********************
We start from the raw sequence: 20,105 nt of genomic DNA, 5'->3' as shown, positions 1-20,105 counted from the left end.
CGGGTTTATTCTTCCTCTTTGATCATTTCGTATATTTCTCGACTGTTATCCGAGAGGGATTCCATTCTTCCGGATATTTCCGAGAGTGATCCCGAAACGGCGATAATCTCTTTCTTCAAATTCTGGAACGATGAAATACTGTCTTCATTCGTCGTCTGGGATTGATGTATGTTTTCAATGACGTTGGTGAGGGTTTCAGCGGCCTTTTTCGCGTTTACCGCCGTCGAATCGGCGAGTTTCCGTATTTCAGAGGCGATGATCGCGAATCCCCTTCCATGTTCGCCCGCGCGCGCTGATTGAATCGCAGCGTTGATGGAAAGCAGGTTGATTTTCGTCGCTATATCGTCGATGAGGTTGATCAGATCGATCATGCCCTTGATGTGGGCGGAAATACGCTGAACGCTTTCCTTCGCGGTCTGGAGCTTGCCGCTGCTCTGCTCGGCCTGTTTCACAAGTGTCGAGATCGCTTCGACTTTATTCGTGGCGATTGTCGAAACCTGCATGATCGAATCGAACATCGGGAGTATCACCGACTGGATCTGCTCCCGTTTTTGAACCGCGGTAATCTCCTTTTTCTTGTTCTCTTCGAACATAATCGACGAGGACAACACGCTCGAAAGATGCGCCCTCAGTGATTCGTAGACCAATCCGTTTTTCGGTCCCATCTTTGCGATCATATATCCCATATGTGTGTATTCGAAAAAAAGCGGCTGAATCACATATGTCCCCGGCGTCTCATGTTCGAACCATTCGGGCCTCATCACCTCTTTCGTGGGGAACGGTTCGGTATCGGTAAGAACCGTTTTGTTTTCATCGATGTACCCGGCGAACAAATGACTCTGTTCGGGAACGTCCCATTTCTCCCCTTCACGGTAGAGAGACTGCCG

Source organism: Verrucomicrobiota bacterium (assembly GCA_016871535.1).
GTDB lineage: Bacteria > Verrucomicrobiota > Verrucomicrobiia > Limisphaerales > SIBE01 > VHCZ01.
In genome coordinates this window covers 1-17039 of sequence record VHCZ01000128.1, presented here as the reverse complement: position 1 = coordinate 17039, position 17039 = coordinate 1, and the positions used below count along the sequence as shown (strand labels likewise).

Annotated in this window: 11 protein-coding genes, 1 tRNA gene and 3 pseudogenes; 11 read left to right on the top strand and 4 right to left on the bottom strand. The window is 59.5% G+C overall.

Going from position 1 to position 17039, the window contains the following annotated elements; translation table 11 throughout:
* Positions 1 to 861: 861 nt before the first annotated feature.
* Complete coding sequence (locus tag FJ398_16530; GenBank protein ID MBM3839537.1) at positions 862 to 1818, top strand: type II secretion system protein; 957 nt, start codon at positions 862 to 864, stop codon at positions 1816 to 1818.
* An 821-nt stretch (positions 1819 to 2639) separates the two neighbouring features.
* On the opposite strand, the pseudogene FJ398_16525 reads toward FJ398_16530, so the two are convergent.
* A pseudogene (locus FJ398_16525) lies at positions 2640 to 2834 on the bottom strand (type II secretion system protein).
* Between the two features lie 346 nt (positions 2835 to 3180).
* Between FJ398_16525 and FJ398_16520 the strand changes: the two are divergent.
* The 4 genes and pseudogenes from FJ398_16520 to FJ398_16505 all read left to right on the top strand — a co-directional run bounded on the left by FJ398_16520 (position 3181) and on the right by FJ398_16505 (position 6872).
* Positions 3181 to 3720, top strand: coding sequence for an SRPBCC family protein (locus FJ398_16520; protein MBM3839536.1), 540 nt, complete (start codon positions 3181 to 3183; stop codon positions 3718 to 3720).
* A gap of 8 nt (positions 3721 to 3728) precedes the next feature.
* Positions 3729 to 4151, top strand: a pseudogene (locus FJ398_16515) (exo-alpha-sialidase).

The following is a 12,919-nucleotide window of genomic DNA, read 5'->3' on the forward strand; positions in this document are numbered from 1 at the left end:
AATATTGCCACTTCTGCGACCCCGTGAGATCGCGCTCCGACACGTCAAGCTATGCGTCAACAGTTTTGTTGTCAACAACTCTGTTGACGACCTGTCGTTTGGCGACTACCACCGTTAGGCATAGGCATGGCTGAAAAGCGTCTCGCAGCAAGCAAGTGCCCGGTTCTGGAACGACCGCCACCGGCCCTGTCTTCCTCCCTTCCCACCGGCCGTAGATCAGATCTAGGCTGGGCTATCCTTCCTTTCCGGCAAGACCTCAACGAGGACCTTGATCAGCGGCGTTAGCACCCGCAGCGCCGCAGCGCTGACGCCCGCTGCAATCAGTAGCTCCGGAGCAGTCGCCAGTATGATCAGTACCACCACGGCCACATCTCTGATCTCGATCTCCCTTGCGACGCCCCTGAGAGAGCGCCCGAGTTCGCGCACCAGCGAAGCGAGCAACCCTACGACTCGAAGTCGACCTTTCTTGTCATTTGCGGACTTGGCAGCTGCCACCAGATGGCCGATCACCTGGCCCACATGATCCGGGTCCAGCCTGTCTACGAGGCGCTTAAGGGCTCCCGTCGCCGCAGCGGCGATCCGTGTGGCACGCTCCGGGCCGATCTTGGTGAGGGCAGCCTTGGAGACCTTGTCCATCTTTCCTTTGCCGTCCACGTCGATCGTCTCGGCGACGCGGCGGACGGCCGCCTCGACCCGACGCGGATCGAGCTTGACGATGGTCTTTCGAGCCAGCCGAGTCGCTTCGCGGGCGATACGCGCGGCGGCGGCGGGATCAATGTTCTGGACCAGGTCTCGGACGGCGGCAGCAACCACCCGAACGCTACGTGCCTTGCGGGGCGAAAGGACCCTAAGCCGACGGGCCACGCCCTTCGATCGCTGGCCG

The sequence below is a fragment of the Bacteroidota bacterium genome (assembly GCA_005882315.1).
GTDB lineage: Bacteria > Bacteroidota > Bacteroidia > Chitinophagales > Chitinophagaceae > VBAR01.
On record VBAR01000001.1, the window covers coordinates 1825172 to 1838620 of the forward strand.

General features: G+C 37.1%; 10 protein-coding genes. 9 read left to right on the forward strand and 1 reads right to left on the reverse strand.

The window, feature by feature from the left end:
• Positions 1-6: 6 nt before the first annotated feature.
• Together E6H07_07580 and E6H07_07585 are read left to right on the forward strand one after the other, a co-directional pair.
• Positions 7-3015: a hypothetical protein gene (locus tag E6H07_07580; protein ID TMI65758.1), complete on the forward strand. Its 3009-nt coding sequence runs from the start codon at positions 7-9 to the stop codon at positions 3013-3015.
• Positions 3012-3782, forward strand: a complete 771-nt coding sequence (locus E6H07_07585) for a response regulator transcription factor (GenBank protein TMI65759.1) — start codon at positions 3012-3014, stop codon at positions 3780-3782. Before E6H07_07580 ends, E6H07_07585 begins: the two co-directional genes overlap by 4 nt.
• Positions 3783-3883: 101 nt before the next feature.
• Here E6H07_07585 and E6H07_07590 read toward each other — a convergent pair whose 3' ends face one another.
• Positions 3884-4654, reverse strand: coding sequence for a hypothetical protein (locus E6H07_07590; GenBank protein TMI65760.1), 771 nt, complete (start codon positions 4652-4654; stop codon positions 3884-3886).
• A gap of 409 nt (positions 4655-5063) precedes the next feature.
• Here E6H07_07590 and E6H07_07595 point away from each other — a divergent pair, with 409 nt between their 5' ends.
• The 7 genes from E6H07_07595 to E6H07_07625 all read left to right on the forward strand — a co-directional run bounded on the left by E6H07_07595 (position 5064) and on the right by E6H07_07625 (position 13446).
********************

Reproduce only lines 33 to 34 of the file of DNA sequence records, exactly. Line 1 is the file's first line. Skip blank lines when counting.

• A gap of 409 nt (positions 4655-5063) precedes the next feature.
• Here E6H07_07590 and E6H07_07595 point away from each other — a divergent pair, with 409 nt between their 5' ends.